Around the Administration
- At 1:30 p.m. Biden meets with President Guillermo Lasso of Ecuador
- Biden hosts a Hanukkah holiday reception at 7 p.m.
- At 2:30 p.m. White House Press Secretary Karine Jean-Pierre holds a briefing
Pandemic-era border restrictions are on track to end Dec. 21 after a federal court rejected GOP-led states’ last-minute bid to preserve them — though the fight may move to the US Supreme Court.
The highest interest rates in 15 years are delaying home dreams, putting business plans on ice and forcing many Americans to agree to loan terms that would have been unimaginable just nine months ago.
The US extended its reprieve on tariffs for some goods from China as the Biden administration reviews the need for the duties introduced by former President Donald Trump.
Sam Bankman-Fried plans to drop his fight against extradition to the US to face a range of criminal charges, according to people familiar with the matter.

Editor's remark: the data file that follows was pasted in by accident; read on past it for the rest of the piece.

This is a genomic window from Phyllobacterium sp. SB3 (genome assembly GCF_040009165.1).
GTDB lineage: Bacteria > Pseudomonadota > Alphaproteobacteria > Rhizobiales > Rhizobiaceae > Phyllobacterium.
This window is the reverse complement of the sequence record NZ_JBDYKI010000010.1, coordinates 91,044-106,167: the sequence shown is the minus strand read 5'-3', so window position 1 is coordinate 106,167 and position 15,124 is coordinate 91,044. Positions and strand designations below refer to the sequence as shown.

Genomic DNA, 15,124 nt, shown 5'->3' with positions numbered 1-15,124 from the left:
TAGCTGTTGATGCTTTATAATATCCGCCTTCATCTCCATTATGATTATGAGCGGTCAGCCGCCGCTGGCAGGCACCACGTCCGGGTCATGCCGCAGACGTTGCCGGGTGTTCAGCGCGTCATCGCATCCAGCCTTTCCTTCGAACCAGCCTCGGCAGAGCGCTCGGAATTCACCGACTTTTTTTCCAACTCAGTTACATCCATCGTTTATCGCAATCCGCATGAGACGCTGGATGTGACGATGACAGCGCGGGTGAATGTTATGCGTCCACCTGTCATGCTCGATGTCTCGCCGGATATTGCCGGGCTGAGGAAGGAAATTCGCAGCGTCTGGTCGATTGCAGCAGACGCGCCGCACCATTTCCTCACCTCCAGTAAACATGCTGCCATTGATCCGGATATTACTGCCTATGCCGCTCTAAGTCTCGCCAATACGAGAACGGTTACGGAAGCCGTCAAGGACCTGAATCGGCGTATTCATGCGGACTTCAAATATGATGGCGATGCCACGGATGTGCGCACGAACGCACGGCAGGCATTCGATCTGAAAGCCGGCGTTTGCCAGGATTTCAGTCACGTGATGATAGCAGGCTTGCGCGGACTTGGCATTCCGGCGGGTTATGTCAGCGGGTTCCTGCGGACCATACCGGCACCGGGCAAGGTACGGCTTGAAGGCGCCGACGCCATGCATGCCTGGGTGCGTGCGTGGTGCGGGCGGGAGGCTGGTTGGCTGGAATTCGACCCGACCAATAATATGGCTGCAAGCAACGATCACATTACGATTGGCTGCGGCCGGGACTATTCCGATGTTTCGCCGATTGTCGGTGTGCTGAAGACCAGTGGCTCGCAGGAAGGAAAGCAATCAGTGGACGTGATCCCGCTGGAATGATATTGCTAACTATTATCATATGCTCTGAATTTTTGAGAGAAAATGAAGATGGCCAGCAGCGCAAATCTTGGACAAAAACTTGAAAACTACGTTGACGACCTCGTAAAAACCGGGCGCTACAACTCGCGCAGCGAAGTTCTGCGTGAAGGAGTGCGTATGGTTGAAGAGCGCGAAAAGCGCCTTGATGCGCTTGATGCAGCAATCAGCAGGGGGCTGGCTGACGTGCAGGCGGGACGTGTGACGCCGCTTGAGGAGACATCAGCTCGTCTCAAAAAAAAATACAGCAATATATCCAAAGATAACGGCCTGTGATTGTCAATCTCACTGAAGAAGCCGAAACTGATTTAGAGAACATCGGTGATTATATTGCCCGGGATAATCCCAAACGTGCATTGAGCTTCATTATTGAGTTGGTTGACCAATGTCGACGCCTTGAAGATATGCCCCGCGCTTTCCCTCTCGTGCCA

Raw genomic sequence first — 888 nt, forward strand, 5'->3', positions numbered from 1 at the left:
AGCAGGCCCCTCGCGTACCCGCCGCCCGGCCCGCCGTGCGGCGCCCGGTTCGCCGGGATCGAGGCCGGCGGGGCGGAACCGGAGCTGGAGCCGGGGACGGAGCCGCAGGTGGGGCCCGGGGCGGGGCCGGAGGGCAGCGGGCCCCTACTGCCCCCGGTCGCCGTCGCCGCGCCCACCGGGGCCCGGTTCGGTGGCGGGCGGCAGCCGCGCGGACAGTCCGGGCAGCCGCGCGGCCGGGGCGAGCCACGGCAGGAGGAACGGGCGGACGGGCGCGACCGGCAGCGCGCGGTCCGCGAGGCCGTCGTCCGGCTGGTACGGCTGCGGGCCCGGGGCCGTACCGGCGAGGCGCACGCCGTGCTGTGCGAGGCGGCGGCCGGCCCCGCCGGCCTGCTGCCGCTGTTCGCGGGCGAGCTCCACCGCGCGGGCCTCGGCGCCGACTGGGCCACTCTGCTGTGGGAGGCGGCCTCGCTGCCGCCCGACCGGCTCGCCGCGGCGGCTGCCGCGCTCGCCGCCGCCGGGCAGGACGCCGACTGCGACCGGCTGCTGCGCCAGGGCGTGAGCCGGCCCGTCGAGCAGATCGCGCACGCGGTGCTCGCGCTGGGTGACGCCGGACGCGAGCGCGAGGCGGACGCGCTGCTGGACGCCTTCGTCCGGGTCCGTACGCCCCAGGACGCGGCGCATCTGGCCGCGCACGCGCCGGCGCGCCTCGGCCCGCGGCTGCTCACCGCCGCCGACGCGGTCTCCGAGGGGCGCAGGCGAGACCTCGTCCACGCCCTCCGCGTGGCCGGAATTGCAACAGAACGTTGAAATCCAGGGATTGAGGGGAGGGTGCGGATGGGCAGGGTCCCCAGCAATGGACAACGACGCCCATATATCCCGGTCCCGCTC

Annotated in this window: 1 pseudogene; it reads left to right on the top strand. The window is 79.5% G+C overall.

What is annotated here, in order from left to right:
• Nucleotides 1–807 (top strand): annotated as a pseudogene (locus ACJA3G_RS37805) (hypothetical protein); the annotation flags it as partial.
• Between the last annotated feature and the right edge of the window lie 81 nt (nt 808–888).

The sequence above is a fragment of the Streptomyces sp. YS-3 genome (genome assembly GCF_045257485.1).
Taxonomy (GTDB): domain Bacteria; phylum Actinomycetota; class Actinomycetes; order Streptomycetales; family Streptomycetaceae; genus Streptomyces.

Airline travelers seeking refunds for canceled flights are in line for some help from the Transportation Department — but some say the new consumer protections don’t go far enough.
The updated Covid-19 booster shots give adults ages 65 and older the greatest level of protection against hospitalization, according to new US government data.
Biden’s plan to forgive student debt is based on applicants’ income being below certain levels. Problem is, his education team has limited ways to check if that is true.
Treasury Secretary Janet Yellen will travel to Africa in January, deepening the Biden administration’s engagement with the continent amid a broader push to counter China’s influence in developing nations.
The US Energy Department on Friday vacated a decision made in 1954 to revoke the security clearance of J Robert Oppenheimer, the “father of the atomic bomb.”
To contact the editor responsible for this story: Giuseppe Macri at email@example.com